The gospel of the Nazoraeans.

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Ben C. Smith
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The gospel of the Nazoraeans.

Post by Ben C. Smith » Thu Sep 24, 2015 5:57 pm

Gospel of the Nazoraeans
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Sources: Patristic quotations and marginal glosses.
The gospel of the Nazoraeans is one of several known Jewish-Christian gospels. The texts identified here are those attributed to the Nazoraean gospel by A. F. J. Klijn in Jewish-Christian Gospel Tradition. It should be noted that the extracts identified in the text and translation section below are sometimes subject to my own modest, conservative efforts at reconstruction (turning indirect dialogue into direct, combining quotations of what is apparently the same source text, and so forth). The full quotations in their original state (as rendered in standard texts) are given in the context and textual parallels section further down the page. Dubious or spurious extracts are listed in the attestation section.
Index to other gospel texts.

Text and Translation

Patristic Quotations in Greek and Latin
Patristic Quotations in English
1 Ecce, mater Domini et fratres eius dicebant ei: «Ioannes baptista baptizat in remissionem peccatorum; eamus et baptizemur ab eo». dixit autem eis: «Quid peccavi, ut vadam et baptizer ab eo? nisi forte hoc ipsum quod dixi ignorantia est». (~Matthew 3.13.)1 Behold, the mother of the Lord and his brothers were saying to him: "John the baptist is baptizing for the remission of sins; let us also be baptized by him. He said to them, however, "In what have I sinned, that I should go and be baptized by him? Unless perhaps that which I have just said is ignorance." (~Matthew 3.13.)
2 [Τότε παραλαμβάνει αὐτὸν ὁ διάβολος] ἐν Ἱερουσαλήμ [καὶ ἔστησεν αὐτὸν ἐπὶ τὸ πτερύγιον τοῦ ἱεροῦ.] (Matthew 4.5.)2 [Then the devil took Him] in Jerusalem, [and he had Him stand on the pinnacle of the temple.] (Matthew 4.5.)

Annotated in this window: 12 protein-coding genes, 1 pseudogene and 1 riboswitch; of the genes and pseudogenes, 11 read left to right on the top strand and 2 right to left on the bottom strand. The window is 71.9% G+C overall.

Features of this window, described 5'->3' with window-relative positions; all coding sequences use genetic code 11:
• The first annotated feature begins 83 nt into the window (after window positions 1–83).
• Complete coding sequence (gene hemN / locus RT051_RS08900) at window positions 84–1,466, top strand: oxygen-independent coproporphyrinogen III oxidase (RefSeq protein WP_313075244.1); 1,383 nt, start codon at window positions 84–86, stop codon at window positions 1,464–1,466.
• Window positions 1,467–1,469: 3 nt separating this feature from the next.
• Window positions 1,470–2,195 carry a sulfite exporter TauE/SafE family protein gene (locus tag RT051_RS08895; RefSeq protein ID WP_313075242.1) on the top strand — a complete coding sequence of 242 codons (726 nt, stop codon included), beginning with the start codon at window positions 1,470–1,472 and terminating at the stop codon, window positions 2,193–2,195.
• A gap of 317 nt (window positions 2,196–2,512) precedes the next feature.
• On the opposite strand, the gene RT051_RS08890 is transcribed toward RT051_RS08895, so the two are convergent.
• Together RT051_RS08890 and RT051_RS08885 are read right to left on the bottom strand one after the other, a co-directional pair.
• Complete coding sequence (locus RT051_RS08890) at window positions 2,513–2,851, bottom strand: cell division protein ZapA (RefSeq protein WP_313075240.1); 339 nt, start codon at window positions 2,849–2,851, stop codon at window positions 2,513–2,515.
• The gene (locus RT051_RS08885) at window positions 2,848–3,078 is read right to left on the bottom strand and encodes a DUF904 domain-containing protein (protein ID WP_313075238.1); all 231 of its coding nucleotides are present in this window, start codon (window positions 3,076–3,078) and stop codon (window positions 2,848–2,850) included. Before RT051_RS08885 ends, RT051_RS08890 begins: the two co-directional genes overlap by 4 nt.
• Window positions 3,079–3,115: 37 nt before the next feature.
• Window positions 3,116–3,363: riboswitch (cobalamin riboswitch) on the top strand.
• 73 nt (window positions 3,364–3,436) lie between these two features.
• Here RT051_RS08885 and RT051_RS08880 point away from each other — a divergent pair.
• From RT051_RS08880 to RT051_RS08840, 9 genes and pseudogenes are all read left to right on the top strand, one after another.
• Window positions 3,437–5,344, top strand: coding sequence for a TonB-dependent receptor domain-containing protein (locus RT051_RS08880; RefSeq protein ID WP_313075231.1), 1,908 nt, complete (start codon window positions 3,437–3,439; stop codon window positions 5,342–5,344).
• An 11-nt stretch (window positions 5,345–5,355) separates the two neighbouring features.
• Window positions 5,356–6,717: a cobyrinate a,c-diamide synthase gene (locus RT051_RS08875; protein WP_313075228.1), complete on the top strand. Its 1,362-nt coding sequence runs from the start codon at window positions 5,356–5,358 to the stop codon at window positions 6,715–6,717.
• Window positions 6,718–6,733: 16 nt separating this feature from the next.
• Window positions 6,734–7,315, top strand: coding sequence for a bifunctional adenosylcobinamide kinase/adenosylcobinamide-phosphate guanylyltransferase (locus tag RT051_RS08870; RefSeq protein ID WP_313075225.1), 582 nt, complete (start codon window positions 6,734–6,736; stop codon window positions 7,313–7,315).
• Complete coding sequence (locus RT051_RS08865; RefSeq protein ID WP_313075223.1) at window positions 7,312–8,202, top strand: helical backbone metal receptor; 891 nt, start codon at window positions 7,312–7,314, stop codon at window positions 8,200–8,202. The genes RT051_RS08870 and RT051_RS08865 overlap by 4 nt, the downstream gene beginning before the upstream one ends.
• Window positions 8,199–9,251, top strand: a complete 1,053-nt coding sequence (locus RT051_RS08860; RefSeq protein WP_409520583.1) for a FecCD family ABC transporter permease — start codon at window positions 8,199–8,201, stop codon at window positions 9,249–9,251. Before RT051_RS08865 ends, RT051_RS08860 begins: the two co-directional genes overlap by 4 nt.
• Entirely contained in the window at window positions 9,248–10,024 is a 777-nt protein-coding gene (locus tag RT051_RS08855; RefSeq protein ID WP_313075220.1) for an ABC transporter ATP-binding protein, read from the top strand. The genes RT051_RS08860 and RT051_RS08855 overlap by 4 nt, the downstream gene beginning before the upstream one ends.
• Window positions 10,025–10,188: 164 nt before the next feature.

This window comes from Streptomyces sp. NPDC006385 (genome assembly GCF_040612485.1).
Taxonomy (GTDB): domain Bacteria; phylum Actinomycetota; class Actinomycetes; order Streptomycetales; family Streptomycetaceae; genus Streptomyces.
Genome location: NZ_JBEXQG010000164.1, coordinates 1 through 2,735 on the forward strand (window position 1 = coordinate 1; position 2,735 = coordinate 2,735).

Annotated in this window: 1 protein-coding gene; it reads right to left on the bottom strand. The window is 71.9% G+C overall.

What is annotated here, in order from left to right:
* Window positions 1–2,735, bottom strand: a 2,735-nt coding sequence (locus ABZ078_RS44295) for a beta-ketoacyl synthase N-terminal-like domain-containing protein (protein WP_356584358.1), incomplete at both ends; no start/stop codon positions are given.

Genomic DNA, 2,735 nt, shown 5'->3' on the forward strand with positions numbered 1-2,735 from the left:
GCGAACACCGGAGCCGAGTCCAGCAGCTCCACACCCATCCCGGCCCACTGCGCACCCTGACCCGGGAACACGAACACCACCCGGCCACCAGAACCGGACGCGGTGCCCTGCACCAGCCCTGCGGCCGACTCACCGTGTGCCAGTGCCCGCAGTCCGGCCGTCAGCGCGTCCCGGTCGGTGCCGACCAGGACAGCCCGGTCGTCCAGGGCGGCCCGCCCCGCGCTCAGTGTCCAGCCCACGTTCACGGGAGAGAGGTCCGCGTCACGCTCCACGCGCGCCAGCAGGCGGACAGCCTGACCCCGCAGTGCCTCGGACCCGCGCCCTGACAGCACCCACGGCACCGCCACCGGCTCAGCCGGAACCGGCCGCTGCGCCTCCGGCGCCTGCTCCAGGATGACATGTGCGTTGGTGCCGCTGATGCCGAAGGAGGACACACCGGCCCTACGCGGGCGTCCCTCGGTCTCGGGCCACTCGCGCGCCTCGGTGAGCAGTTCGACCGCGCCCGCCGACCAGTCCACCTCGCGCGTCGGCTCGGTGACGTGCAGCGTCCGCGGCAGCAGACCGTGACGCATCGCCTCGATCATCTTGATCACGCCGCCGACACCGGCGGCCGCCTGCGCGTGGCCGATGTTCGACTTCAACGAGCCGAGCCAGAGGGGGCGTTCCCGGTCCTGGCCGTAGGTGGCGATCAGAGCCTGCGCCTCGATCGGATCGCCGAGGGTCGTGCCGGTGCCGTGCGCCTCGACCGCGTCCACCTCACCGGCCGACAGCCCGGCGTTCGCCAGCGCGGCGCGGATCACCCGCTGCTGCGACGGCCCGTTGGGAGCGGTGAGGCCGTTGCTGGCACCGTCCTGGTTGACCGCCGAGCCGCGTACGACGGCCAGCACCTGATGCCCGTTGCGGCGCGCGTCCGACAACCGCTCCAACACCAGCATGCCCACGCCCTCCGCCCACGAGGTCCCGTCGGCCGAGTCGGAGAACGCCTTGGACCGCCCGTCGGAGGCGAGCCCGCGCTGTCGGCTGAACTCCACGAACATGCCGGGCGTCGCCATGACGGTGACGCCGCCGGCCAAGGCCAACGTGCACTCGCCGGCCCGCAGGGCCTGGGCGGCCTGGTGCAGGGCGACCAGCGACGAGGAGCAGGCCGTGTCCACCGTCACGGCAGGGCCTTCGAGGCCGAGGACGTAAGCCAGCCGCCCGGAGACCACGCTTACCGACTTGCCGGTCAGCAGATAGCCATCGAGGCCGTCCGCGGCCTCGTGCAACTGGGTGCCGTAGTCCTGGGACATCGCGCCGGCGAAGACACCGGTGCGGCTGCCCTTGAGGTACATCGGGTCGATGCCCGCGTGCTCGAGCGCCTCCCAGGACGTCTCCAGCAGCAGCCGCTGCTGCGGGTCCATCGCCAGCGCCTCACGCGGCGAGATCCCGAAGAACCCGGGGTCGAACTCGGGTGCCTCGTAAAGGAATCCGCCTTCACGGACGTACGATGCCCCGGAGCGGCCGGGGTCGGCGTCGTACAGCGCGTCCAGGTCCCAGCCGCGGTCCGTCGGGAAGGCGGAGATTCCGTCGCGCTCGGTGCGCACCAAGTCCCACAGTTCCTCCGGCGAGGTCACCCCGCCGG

3 [«Ἐγὼ δὲ λέγω ὑμῖν ὅτι πᾶς ὁ ὀργιζόμενος τῷ ἀδελφῷ αὐτοῦ] [s]εἰκῆ[/s] [ἔνοχος ἔσται τῇ κρίσει· ὃς δ᾽ ἂν εἴπῃ τῷ ἀδελφῷ αὐτοῦ· ῥακά, ἔνοχος ἔσται τῷ συνεδρίῳ· ὃς δ᾽ ἂν εἴπῃ· μωρέ, ἔνοχος ἔσται εἰς τὴν γέενναν τοῦ πυρός».] (Matthew 5.22.)3 ["But I say to you that everyone who is angry with his brother] [s]vainly[/s] [shall be guilty before the court; and whoever says to his brother, 'Raca,' shall be guilty before the council; and whoever says, 'Fool,' shall be guilty unto the Gehenna of fire."] (Matthew 5.22.)
4 «Τὸν ἄρτον [ἡμῶν τὸν] מהר [δὸς ἡμῖν σήμερον».] (Matthew 6.11.)4 ["Give us today our] bread for tomorrow." (Matthew 6.11.)
5 «Ἐὰν ἦτε ἐν τῷ κόλπῳ μου καὶ τὸ θέλημα τοῦ πατρός μου τοῦ ἐν οὐρανοῖς μὴ ποιῆτε, ἐκ τοῦ κόλπου μου ἀπορρίψω ὑμᾶς». (After Matthew 7.5?)5 If you are in my bosom, and you do not do the will of my father in the heavens, I shall throw you away from my bosom." (After Matthew 7.5?)
6 [«Ἰδοὺ ἐγὼ ἀποστέλλω ὑμᾶς ὡς πρόβατα ἐν μέσῳ λύκων· γίνεσθε οὖν φρόνιμοι] ὑπὲρ ὄφεις [καὶ ἀκέραιοι ὡς αἱ περιστεραί».] (Matthew 10.16.)6 ["Behold, I send you out as sheep in the midst of wolves; therefore be shrewd] beyond serpents [and innocent as doves."] (Matthew 10.16.)
7 «Egbe li shappire; shappire hanon dihab li ab debashemayya». (After Matthew 10.34-36?)7 "I choose for myself the good ones, the good ones whom my Father in heaven has given me." (After Matthew 10.34-36?)
8 [«Ἀπὸ δὲ τῶν ἡμερῶν Ἰωάννου τοῦ βαπτιστοῦ ἕως ἄρτι ἡ βασιλεία τῶν οὐρανῶν] διαρπάζεται [καὶ βιασταὶ ἁρπάζουσιν αὐτήν».] (Matthew 11.12.)8 ["And from the days of John the Baptist until now the kingdom of heaven] is plundered, [and violent men take it by force."] (Matthew 11.12.)
9 [Ἐν ἐκείνῳ τῷ καιρῷ ἀποκριθεὶς ὁ Ἰησοῦς εἶπεν·] «εὐχαριστῶ σε, [πάτερ, κύριε τοῦ οὐρανοῦ καὶ τῆς γῆς, ὅτι ἔκρυψας ταῦτα ἀπὸ σοφῶν καὶ συνετῶν καὶ ἀπεκάλυψας αὐτὰ νηπίοις».] (Matthew 11.25.)9 [At that time Jesus answered and said,] "I thank you, [O Father, Lord of heaven and earth, that you hid these things from the wise and intelligent and revealed them to babes."] (Matthew 11.25.)
10 [Homo dicit:] «Caementarius eram, manibus victum quaeritans. precor te, Iesu, ut mihi restituas sanitatem, ne turpiter mendicem cibos». (After Matthew 12.10?)10 [The man said,] "I was a mason, seeking a livelihood with my hands. I pray, Jesus, that you restore health to me, lest I disgracefully beg food." (After Matthew 12.10?)
11 [«Ὥσπερ γὰρ ἦν Ἰωνᾶς ἐν τῇ κοιλίᾳ τοῦ κήτους τρεῖς ἡμέρας καὶ τρεῖς νύκτας, οὕτως ἔσται ὁ υἱὸς τοῦ ἀνθρώπου ἐν τῇ καρδίᾳ τῆς γῆς] [s]τρεῖς ἡμέρας καὶ τρεῖς νύκτας[/s]». (Matthew 12.40.)11 ["For just as Jonah was three days and three nights in the belly of the sea monster, so shall the Son of Man be in the heart of the earth] [s]three days and three nights[/s]." (Matthew 12.40.)